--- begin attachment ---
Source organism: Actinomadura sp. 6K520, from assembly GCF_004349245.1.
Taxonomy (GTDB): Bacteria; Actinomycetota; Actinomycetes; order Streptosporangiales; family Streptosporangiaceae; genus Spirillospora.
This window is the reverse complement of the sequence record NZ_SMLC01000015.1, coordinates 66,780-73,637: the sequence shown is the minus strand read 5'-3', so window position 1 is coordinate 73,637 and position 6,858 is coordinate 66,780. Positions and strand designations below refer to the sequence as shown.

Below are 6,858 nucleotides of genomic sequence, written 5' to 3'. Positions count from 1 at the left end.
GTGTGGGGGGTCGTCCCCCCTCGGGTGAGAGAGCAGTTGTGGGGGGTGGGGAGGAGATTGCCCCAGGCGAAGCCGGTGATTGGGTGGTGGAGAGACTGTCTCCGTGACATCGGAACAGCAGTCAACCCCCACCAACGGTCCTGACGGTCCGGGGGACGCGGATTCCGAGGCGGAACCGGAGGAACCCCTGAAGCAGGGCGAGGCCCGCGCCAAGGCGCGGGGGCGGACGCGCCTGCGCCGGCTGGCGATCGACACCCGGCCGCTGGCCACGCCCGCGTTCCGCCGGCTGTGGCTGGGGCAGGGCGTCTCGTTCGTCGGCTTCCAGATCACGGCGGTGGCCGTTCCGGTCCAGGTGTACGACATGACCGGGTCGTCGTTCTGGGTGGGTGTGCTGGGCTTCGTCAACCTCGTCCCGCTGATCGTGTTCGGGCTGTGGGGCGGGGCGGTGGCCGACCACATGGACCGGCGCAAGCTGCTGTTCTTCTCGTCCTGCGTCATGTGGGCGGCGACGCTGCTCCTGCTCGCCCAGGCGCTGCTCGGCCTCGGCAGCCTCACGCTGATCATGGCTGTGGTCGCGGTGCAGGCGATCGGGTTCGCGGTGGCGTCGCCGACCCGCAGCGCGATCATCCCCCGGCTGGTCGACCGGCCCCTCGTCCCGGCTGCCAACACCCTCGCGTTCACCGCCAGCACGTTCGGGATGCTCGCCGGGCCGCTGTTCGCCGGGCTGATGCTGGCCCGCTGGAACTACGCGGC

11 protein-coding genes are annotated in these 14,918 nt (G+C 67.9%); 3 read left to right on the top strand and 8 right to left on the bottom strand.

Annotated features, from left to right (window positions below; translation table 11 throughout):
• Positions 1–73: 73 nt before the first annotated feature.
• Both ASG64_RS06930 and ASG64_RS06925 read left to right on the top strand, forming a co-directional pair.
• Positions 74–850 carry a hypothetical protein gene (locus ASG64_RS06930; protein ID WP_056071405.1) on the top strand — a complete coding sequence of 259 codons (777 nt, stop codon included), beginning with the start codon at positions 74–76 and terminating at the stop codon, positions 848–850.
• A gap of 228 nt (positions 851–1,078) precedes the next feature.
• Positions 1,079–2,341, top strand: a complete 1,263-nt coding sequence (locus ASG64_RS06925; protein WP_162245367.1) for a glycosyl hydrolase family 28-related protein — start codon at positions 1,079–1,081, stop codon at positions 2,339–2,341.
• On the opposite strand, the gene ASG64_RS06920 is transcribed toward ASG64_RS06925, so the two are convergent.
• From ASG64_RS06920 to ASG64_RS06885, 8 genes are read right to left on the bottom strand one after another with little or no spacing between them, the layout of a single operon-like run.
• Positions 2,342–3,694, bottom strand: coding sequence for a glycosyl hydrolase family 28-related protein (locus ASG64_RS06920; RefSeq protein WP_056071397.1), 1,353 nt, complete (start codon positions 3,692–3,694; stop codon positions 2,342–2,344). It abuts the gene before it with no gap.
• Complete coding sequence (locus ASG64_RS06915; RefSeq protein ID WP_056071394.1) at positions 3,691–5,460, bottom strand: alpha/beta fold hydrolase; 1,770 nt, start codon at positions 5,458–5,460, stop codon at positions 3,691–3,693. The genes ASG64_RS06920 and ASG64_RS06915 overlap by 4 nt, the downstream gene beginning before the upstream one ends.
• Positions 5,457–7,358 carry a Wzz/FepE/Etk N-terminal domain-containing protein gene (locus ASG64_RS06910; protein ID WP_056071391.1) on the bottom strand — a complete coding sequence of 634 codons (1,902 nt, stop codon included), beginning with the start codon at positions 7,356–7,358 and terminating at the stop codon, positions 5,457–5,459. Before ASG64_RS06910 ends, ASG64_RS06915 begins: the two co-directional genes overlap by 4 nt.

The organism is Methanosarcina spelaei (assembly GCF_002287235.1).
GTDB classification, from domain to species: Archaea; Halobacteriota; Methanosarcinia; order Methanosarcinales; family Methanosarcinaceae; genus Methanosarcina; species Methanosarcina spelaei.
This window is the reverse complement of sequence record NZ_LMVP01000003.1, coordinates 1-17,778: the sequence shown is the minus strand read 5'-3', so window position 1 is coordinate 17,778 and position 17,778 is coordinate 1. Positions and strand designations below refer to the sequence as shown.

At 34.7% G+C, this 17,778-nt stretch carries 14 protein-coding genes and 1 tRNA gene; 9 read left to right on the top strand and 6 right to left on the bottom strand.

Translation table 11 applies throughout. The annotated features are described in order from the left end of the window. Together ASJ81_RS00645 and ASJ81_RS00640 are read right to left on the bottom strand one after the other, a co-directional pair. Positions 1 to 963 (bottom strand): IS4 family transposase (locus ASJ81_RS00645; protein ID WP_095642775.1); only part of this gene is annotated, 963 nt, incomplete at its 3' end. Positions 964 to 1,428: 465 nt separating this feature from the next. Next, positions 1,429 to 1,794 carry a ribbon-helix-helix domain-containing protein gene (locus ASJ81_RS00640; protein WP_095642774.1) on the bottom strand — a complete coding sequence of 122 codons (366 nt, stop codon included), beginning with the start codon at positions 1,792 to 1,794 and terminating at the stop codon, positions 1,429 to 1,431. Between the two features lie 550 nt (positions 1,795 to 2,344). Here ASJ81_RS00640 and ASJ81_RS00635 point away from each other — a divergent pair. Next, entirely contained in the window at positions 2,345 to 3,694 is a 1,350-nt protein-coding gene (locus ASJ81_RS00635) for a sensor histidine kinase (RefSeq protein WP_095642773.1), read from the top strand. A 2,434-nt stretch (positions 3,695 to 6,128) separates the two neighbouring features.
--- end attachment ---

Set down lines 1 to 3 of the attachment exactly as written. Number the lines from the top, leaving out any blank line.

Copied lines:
Source organism: Actinomadura sp. 6K520, from assembly GCF_004349245.1.
Taxonomy (GTDB): Bacteria; Actinomycetota; Actinomycetes; order Streptosporangiales; family Streptosporangiaceae; genus Spirillospora.
This window is the reverse complement of the sequence record NZ_SMLC01000015.1, coordinates 66,780-73,637: the sequence shown is the minus strand read 5'-3', so window position 1 is coordinate 73,637 and position 6,858 is coordinate 66,780. Positions and strand designations below refer to the sequence as shown.